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Homework Help: Troublesome Integral

  1. Aug 17, 2005 #1
    A quantum mechanics problem calls for the reader to find the momentum space wave function of [tex] \Psi(x,0) = A/(x^2 + a^2) [/tex]. But I do not know how to resolve the fourier transform:

    [tex] \Phi(p, 0) = \frac{1}{\sqrt{2 \pi \hbar}}\int_{-\infty}^\infty e^{-i p x/\hbar} \frac{A}{x^2+a^2}dx.[/tex]​

    The problem implies an exact solution can be found since it subsequantly asks you to check normalization and compute the expected values of p and p2 using the transformed fn. Mathematica evaluates the transform in terms of a special fn MeijerG.
     
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  3. Aug 17, 2005 #2

    Tide

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    The integral has singularities at x = ia and x = -ia. To evaluate the integral you need evaluate the residues resulting from closing the path either in the upper half plane (Im z > 0) or the lower half plane (Im x < 0) depending on the sign of x (i.e. with a semicircle whose radius approaches infinity).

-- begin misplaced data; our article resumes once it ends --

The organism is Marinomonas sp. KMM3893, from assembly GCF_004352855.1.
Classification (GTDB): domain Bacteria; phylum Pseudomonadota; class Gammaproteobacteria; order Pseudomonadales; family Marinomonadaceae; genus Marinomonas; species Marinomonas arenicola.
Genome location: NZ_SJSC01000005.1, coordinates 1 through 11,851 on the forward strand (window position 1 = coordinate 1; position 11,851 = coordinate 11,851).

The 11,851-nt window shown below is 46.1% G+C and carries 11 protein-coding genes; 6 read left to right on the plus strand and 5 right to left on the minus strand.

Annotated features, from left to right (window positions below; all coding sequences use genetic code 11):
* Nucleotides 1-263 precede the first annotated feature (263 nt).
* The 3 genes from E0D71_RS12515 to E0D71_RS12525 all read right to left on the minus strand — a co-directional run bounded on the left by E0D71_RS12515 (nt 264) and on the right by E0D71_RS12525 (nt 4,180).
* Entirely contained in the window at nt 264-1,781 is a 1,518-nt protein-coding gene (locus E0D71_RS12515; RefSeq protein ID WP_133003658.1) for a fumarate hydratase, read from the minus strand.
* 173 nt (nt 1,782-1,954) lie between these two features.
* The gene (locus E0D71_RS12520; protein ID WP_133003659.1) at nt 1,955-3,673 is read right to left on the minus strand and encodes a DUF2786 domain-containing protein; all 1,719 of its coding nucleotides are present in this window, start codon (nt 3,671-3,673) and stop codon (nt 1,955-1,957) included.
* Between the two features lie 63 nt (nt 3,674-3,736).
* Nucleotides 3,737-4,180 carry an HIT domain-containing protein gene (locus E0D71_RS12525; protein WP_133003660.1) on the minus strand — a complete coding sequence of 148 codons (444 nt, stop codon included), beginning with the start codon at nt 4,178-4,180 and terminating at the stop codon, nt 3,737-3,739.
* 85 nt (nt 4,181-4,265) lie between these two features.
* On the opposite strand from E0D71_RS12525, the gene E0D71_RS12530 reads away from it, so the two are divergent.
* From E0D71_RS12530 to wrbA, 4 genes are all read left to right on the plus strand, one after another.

Last edited: Aug 17, 2005
  4. Aug 17, 2005 #3
    Singularities? I don't understand. The integrand is well-defined for all real values x and the integral almost certainly exists over any range. Sorry, I have not had a course in complex analysis.
     
  5. Aug 17, 2005 #4

    Tide

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    genxhis,

    Sorry about that - I edited my original post to reflect the correct locations of the singularities.

    I assumed you were familiar with complex analysis but, since you're not, what I said won't make sense to you. I'll have to think a bit about how to do it without invoking complex analysis.
     
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